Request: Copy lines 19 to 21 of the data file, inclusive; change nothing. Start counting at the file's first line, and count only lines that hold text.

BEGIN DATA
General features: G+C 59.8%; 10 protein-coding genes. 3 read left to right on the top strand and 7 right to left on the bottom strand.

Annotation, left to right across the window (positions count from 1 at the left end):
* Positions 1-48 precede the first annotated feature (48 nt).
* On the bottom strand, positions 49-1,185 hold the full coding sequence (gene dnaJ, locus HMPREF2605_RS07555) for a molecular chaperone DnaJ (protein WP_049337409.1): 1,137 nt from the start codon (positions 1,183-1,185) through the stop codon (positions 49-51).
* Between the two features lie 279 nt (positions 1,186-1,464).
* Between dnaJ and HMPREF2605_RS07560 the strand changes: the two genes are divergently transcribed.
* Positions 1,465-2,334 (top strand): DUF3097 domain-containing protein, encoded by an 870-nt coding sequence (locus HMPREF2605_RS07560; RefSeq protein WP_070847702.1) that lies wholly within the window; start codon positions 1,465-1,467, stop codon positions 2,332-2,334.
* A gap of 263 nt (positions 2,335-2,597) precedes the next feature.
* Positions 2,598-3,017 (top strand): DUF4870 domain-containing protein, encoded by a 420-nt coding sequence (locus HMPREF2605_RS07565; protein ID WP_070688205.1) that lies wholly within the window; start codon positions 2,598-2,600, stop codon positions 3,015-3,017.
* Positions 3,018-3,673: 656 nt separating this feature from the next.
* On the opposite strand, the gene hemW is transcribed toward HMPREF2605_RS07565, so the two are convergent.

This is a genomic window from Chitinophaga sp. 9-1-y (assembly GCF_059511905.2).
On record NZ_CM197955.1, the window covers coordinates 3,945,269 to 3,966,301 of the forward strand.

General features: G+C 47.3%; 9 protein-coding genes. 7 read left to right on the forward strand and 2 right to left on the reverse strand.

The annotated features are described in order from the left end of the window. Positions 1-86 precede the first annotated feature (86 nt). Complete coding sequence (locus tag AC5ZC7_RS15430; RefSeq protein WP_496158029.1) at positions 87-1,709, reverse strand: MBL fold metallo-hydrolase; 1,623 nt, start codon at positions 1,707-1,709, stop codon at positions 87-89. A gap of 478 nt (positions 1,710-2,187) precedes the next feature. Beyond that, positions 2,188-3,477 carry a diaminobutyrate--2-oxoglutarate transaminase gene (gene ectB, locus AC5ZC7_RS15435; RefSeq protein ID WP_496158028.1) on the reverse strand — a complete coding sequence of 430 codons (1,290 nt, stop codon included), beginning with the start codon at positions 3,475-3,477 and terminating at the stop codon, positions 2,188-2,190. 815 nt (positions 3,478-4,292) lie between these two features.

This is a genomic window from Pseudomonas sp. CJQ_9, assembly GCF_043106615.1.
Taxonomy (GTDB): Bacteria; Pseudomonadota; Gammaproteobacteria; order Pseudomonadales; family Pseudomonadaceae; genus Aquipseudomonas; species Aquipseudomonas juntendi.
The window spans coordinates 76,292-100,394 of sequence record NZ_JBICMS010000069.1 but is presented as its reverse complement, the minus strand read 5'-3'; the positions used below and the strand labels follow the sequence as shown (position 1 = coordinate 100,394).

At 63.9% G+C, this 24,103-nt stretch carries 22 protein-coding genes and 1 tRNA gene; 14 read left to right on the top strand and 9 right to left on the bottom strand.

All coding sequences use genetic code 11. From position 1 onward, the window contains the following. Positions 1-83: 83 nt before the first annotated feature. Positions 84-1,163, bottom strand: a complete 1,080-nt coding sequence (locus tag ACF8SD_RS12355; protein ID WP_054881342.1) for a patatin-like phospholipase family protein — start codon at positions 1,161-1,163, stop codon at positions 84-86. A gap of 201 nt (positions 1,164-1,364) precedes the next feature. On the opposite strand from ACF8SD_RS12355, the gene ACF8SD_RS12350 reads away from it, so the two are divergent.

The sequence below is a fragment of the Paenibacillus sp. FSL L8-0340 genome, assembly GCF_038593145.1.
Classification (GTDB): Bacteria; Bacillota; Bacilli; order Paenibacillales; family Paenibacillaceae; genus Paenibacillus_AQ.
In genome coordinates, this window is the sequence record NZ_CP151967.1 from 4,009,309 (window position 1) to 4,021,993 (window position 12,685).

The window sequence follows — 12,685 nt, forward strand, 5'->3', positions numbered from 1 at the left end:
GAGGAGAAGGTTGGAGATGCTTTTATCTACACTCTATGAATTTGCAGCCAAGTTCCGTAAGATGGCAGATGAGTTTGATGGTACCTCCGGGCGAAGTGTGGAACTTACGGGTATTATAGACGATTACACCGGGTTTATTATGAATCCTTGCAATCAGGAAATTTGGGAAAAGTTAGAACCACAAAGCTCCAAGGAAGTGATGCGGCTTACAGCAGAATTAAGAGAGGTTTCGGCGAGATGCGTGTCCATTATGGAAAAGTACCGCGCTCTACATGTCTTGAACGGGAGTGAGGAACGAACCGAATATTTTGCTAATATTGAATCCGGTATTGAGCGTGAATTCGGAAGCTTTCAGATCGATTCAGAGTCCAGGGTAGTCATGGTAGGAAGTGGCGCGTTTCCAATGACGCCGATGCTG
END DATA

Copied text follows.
At 63.9% G+C, this 24,103-nt stretch carries 22 protein-coding genes and 1 tRNA gene; 14 read left to right on the top strand and 9 right to left on the bottom strand.

All coding sequences use genetic code 11. From position 1 onward, the window contains the following. Positions 1-83: 83 nt before the first annotated feature. Positions 84-1,163, bottom strand: a complete 1,080-nt coding sequence (locus tag ACF8SD_RS12355; protein ID WP_054881342.1) for a patatin-like phospholipase family protein — start codon at positions 1,161-1,163, stop codon at positions 84-86. A gap of 201 nt (positions 1,164-1,364) precedes the next feature. On the opposite strand from ACF8SD_RS12355, the gene ACF8SD_RS12350 reads away from it, so the two are divergent.

The sequence below is a fragment of the Paenibacillus sp. FSL L8-0340 genome, assembly GCF_038593145.1.